5-0 out of 5 stars Prophets,Messiahs and Cult Leaders Mad or Misguided?
This is a MUST-READ book covering all the obvious cults and leaders and less obvious ones like Jesus. Interesting details about John Nash (A Beautiful Mind---Russell Crowe) Boudicca, Joan of Arc, Hitler and every other cult leader and an explanation of how and why they were. The man who walked around London in the 1660s with a fire-filled brasier on his head warning Londoners of the Great Fire and the Plague to come.

Don't miss the interesting suggestion of providing schizophrenic patients with their own virtual reality world filled with cult followers all courtesy of the Internet. ... Read more

5. Cults: Faith, Healing and Coercion
by Marc Galanter
Paperback: 304 Pages (1999-05-20)
list price: US$24.99 -- used & new: US$14.89
(price subject to change: see help)
Asin: 0195123700
Average Customer Review: 4.0 out of 5 stars
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From the mass weddings of Sun Myung Moon's Unification Church to the ritual suicides at Heaven's Gate, charismatic cults and their devotees have become facts of American life. Using material gleaned from twenty-five years of direct encounters with cults and their detractors, as well as extensive research, Marc Galanter offers the most extensive psychological analysis of these organizations available. Cults explores not only how members feel and think at all stages of their involvement, but also how larger social and psychological forces reinforce individual commitment within the cults.

For this revised and newly-illustrated second edition, Galanter has added three new chapters on cult development in the 1990s, spiritual recovery movements, and alternative medicine. ... Read more

Customer Reviews (4)

5-0 out of 5 stars Exceptional
This book is hard to put down--it is thoroughly fascinating. It is also an excellent introduction to the dynamics of social psychology in general. The author uses systems theory as a method for thinking about cults--reflecting, for example, on how feedback, monitoring, and group border control can assist us in thinking about insular religious movements. One interesting aspect of cults that the author discusses, and that I had not ever read elsewhere, is their ability to induce in members the 'Stockholm Effect.' This is a term borrowed from a hostage bank robbery in Stockholm some years back, in which hostages began to identify with the person holding them hostage. The author argues that something like this is going on in charismatic religious movements, where initiates are both threatened with abuse and derive their emotional comfort from the same source. People are made to feel abandoned or damned if they stray from the group's norms, but are given family comfort and safety if they adhere closely to the group's beliefs and goals. Like a roach motel, you check in, but have difficulty checking out. I feel that this book's insights into the social psychology of cults is also valuable in understanding propagandistic movements and charismatic manipulation generally.

5-0 out of 5 stars Now if only
If only someone would apply what we learn from this book to the Islamic radicals that have taken hold of entire populations, we'd be getting somewhere. In the West Bank, for example, more than 70% of the population supports suicide bombings inside Israel. Brainwashing and coersion are used in the schools and mosques to teach hatred and murder. It's the ultimate cult.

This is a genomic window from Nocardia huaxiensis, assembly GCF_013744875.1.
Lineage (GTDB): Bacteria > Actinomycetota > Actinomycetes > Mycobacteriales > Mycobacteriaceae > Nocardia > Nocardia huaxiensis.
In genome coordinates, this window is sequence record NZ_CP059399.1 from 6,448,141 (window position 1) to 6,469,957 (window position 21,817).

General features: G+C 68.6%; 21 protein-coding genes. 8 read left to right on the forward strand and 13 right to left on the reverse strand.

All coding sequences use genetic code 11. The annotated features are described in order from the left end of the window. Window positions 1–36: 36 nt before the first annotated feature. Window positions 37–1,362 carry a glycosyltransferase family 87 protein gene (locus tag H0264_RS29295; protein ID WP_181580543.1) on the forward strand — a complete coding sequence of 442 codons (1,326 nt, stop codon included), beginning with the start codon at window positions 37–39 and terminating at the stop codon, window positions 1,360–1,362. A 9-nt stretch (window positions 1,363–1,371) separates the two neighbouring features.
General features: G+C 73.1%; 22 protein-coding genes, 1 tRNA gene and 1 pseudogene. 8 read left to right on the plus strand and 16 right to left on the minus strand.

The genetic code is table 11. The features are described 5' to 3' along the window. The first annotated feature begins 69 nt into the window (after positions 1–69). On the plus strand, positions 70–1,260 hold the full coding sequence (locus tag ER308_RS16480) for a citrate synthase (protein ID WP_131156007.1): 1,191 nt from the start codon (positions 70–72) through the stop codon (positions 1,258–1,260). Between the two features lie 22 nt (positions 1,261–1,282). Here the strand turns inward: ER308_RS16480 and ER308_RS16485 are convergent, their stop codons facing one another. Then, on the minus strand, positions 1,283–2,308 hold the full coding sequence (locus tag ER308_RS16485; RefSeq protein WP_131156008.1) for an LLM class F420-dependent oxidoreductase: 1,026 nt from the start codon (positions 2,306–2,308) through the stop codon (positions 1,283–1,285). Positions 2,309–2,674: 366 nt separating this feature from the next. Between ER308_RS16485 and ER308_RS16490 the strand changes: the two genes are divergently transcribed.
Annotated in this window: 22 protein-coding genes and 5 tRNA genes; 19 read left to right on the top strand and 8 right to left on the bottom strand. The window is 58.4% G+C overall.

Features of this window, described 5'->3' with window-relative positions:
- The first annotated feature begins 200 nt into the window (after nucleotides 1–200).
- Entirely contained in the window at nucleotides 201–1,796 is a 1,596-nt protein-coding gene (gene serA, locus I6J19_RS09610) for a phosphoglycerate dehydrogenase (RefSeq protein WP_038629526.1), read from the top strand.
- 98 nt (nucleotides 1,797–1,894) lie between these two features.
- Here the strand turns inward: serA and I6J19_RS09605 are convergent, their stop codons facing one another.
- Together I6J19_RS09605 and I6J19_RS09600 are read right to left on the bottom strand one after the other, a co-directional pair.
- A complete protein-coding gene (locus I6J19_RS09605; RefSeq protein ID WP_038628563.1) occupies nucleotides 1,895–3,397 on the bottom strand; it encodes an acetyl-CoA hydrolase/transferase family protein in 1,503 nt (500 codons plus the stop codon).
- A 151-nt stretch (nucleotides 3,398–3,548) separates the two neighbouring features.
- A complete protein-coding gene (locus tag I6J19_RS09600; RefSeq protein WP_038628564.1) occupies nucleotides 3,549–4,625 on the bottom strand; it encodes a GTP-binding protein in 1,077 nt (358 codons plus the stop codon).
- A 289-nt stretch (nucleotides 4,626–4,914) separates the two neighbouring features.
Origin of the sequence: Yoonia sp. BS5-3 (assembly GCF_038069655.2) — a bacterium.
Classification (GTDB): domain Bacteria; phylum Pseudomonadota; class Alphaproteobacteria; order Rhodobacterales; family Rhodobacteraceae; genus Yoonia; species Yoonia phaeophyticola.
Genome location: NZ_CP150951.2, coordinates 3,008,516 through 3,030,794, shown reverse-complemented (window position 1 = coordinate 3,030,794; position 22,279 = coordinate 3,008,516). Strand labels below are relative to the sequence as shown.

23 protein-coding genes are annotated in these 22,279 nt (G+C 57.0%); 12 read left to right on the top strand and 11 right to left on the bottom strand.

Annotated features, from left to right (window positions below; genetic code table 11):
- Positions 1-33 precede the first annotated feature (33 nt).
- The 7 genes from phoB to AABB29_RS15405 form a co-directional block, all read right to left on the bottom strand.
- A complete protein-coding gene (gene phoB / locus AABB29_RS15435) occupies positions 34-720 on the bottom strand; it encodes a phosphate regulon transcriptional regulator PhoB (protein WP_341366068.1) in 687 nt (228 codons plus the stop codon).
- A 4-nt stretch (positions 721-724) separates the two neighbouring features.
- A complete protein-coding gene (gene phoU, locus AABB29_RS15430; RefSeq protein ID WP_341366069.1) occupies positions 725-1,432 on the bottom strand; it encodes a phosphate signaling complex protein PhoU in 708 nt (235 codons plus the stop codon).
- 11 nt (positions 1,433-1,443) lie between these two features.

2-0 out of 5 stars Superficial and unsatisfying
Sorry, but this book just doesn't cut it.I expected in-depth information about the psychology of cults and I got superficial anecdotes that never dipped below the headlines.Jim Jones was creepy?Oh, my, what a revelation.David Koresh liked to have sex with young girls?Oh, no, I never heard that before, except for in every first-paragraph newspaper article on Waco.

John D. MacDonald does a much better job in "The Green Ripper" of describing a cult and how it operates.Plus McDonald's novel is fiction so Travis McGee gets to shoot the crap out of the entire cult compound.Much more satisfying than "Cults".Don't waste your money on this one, I wish I hadn't.

5-0 out of 5 stars Charismatic Coercion Studies
This is a fairly rigorous scientific study of the processes composing cults and charismatic groups.The author provides many examples and case studies, then develops a general theory into a process model.In engineering, we call this a control system.A system has various inputs and outputs and setpoints, or references.The setpoints are the desired results (outputs).Effective systems have a feedback mechanism assuring that the group produces the correct results.This is called monitoring.The leader of the group monitors the thoughts and the actions of the members almost fanatically and foresees contradictory evidence from the outside world and immediately attempts to rationalize it and reinterpret it in the mindset of the group.The group induces extreme stress, then provides relief of that same stress by conformance to the group's doctrines or ideas.

So great can be the stress induced on suspecting people, that sometimes the sanity of the person is threatened.There is a conflict between what the person's needs are and what the group's needs are.The person is expected to meet the needs of the group.The group provides stress relief after the member conforms.Of course, this constant stress inducement and relief is the technique used by the leaders to assure themselves that the people are in line both in mind and in action.Someone who sacrifices so much for the group is more likely to be a true believer.It also gives an idea of those most likely to join such groups: those in the midst of great personal problems and distress; in response to the recruit'scurrent psychological distress where the world seems so messy and hard to understand, the group gives the person a false sense of certainty in their doctrines.Of course, I give here only a rough sketch.